It is evident that an impression from the detail printing wheels requires the platen to carry the strip against five type wheels, whereas in taking an impression from either of the totalizers the platen must carry the strip against seven type wheels, thus decreasing the force with which each character is struck unless increased power is furnished the hammer on total printing operations. Provision has therefore been made for causing a harder blow to be struck by the hammer when a total printing operation occurs, insuring uniform printing. The mechanism for adjusting the printing hammer blows automatically will be discussed in detail hereinafter.
Totalizer engaging means The totalizer shafts 8i and 00 (Figs. 10 and 19) are supported in frames 400 and 40| (Figs. 1 and 10) respectively, each of said frames being pivotally mounted between the printing wheel support plates 10 and 19 before mentioned. As viewed in Fig. 10, a clockwise rocking of the frames 400 and 40| around centers 390 and I" will engage their respective totalizers with the differentially driven segments 64 (Fig. 1).
Totalizer engaging means has been provided to rock the frame 400 on each machine operation unless the II clerks key is depressed in which event the I totalizer is held from engaging and the II totalizer is forced to engage. A special disabling mechanism has been provided for keeping both totalizers from engaging if either the "paid out or no sale" keys are depressed.
Referring to Fig. 19, the main drive shaft 00 has secured thereto a cam 403 which rotates once each machine operation and rocks a lever 404, pivotally mounted on cross member ll, first counter-clockwise then clockwise. Studs 40! and 406 carried by lever 404 ngage bifurcations in levers 401 and 400 respectively. Levers 401 and 408 ar pivotally mounted on pawls 409 and 4|0 which in turn are pivotally mounted on printing wheel support frame plate 10 by studs 4 and 4|2 respectively.
On a plate 3 (Fig. 20), which is pivotally mounted on cross member 5 I are a cam lever 4|4 for engaging the "I" totalizer, and a similar cam lever 4|! for engaging the "11 totalizer pivotally mounted on said plate by studs 4|0 and 4|'| respectively. A counter-clockwise movement of levers 4 or 4|! around their respective pivots will engage the associated totalizer.
A selector plate 4|0 (Fig. 19) is rockably mounted on cross member SI and has a downwardly extending arm 4|! having a cam slot 420 engaging a stud 42| fastened to-the 11" clerk's key. As the "II" clerk's key isdepressed plate 4|! is rocked clockwise. On the forward edge of plate 4|! are a series of notches so arranged that in the normal position shown in Fig. 19 a high place is opposite totalizer shaft and another hlgh place is in front of the lower arm of pawl 40!. thus preventing the engagement of the II totalizer and preventing the rocking of pawl 409 around 'pivot 4. with the selector plate 4|0 in the same position, pawl 4|0 is permitted to pivot around center 2, and shaft 08 is blocked by a high place on the notched edge. When the plate 4" is rocked clockwise due to depressing the "11 clerk's key shaft 05 is blocked by a high place, shaft 08 is unblocked, pawl 400 is permitted to pivot around center 4 and pawl 4|0 is prevented from pivoting around center 4.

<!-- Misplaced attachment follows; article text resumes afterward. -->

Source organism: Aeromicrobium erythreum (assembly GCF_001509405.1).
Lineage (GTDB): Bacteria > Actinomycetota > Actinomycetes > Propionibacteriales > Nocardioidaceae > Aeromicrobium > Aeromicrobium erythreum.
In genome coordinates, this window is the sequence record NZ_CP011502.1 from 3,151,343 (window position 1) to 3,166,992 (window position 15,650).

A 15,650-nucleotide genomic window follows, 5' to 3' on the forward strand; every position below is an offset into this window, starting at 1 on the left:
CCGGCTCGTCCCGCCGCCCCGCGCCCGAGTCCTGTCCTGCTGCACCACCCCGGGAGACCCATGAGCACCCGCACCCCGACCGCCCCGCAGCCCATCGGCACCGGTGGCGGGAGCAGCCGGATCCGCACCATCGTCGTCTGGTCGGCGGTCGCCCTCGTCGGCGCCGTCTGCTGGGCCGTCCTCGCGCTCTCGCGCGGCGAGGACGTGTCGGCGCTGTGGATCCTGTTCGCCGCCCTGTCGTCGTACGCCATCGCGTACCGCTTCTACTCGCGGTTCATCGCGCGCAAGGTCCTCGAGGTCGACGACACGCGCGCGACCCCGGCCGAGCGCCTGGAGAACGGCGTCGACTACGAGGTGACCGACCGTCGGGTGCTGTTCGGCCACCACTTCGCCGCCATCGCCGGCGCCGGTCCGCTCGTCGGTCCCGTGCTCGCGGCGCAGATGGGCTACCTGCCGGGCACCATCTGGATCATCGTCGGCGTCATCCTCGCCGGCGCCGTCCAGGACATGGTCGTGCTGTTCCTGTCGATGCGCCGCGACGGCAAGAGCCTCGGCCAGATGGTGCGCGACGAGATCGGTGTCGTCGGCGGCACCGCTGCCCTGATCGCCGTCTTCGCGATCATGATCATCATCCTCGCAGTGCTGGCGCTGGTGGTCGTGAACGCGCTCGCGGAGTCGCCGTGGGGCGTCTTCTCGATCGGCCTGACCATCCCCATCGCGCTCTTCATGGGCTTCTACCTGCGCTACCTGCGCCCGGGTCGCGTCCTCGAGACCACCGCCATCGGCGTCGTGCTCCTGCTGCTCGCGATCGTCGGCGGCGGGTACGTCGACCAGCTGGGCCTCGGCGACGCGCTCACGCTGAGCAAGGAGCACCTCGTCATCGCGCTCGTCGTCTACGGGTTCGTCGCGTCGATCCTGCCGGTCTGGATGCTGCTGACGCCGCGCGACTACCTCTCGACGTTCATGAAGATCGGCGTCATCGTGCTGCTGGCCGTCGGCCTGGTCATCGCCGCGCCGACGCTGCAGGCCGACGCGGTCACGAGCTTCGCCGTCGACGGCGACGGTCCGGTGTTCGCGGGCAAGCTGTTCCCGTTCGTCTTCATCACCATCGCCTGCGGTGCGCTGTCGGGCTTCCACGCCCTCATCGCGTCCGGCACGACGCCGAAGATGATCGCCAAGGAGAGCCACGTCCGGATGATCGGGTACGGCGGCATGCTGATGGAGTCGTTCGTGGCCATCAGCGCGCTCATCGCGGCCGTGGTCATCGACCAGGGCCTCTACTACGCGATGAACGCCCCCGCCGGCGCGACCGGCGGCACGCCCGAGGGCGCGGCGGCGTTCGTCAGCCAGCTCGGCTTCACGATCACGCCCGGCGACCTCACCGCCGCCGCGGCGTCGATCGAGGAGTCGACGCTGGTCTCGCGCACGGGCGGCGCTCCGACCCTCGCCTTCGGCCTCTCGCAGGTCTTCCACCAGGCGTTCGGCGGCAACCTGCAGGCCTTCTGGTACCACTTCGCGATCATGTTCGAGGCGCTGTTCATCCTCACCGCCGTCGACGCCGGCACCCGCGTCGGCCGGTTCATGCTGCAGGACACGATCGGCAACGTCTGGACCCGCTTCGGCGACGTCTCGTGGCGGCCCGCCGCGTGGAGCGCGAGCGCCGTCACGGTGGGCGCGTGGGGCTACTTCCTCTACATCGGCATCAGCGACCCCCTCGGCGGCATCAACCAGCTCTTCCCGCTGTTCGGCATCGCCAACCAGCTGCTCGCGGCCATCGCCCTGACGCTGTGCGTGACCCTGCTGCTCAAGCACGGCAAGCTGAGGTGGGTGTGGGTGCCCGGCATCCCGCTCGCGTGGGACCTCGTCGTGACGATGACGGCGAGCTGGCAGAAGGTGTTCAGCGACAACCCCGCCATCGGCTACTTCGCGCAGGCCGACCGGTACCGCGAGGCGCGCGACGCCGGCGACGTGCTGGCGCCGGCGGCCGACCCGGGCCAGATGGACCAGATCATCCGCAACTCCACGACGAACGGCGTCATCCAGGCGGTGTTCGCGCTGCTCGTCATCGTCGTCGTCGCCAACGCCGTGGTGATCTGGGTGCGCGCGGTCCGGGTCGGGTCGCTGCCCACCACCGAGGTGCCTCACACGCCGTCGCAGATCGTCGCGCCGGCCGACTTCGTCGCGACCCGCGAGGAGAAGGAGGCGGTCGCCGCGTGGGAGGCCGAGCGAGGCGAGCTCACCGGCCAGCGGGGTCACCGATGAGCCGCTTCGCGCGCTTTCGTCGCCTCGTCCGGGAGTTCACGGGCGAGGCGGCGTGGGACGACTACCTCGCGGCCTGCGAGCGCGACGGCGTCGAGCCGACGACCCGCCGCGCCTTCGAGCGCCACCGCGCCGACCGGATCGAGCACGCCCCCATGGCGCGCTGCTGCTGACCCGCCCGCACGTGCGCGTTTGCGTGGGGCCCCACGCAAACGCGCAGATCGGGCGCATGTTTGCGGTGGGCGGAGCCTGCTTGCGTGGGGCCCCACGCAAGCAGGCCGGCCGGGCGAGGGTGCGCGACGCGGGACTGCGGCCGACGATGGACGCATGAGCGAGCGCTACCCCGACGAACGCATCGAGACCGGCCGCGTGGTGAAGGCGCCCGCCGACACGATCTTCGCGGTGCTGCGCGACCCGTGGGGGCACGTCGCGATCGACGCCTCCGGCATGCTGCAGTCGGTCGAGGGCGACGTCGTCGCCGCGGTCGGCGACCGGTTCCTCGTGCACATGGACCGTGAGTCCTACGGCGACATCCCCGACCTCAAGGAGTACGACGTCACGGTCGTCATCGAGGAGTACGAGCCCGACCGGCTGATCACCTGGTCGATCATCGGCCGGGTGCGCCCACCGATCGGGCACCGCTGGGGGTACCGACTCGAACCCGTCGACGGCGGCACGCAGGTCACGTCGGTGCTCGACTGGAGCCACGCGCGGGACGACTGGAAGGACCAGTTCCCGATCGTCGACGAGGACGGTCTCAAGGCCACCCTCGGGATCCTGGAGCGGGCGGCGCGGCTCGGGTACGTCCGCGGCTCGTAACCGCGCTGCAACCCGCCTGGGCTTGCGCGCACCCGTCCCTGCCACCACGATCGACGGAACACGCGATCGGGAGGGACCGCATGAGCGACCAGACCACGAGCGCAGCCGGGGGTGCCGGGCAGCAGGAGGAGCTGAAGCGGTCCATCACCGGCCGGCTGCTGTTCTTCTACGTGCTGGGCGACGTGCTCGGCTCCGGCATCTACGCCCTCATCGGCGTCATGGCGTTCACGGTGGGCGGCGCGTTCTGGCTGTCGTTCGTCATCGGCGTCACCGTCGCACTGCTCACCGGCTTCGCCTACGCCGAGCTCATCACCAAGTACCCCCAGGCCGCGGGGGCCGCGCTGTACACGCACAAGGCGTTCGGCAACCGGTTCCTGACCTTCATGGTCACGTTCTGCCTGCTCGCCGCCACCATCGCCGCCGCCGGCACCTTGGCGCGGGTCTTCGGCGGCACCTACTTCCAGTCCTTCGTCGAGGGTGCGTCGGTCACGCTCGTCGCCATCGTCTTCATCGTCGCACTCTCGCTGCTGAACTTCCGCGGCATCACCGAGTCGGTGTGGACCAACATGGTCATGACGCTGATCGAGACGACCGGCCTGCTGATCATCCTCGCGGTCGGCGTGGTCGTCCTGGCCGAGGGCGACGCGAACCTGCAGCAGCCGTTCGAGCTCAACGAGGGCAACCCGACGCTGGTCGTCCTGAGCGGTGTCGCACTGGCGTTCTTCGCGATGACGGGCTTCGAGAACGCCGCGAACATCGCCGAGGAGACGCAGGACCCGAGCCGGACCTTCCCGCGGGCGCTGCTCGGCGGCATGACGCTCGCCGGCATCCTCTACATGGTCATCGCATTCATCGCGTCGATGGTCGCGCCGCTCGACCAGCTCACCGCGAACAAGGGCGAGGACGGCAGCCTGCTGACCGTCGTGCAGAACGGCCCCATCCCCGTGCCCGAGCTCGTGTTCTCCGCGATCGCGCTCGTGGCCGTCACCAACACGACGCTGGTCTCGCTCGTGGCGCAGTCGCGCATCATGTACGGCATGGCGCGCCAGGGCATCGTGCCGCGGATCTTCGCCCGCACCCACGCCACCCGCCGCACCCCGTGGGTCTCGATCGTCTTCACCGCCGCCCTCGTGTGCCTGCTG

Referring to the totalizer shaft 05, as shown in Fig. 19, when ,lever 404 is rocked by a machine operation stud 405 rocks lever 401 clockwise. Such movement of lever 401 will, because the lower arm of lever 403 is blocked from moving, be around stud 422 as a center, causing the shoulder in cam slot 423 to force stud 424 (Figs. 19 and 20) downwardly, rocking lever 4 counterclockwise, which engages the "I" totalizer. At the same time stud 403 (Fig. 19) moves lever 408 clockwise, but because the lower arm of pawl is free to move, pawl 4I0 moves counterclockwise around pivot 4I2 and stud 425 rides freeLv in slot 423.. when plate 8 is shifted, by
depressing the If clerk's key, the opposite result occurs, totalizer "1. being held out of engagement and totalizer "II" being forced into engagement.
Means is provided to prevent either one of the totalizers from engaging during a paid out" or no sale transaction. If either of these keys is depressed a stud 421 (Fig. 20) fastened thereto moves a lever 428. The paid out" key moves lever 420 counter-clockwise and the "no sale key moves lever 428 clockwise. This is accomplished by having two legs to lever 428 each leg associated with and having a cam slot cooperating with the stud of one of the two mentioned keys. By furnishing a shoulder 423 ,on the leg cooperating with the no sale" key, and a shoulder 430 on the leg cooperating with the paid out" key, the lever 428 is locked in the position shown in Fig. 20 when no key 25 is depressed, but when one or the other of the keys 25 is depressed the lever 428 is enabled to move in one direction or the other. Lever 428 has a cam slot 43I at its upper end which cooperates with a stud 432 secured to one end of a lever 433 pivoted on stud 434 projecting from the frame plate 13. Slot 43I is so shaped that movement in either direction from the center rocks lever 433 counter-' clockwise. The forward end of lever 433 has a bifurcation 435 engaging a stud 433 carried by an arm 431 (Figs. 19 and 20) pivotally mounted on plate 4I3. Stud 438 engages a slot'438 (Fig. 20) at all times, and engages slot 433 (Fig. 19) when lever 433 is rocked by depressing the "paid out or "no sale? key. When slots 438 and.,433 are both engaged by the stud 436. plate 3 is made tomove with lever 404 on each machine'operation changing the position of pivot points 4I8 and 4" (Fig. 20) with reference to the action of levers 401 and 408 (Fig. 19) so that both totalizers are disabled, the motion of lever 404 being idle. v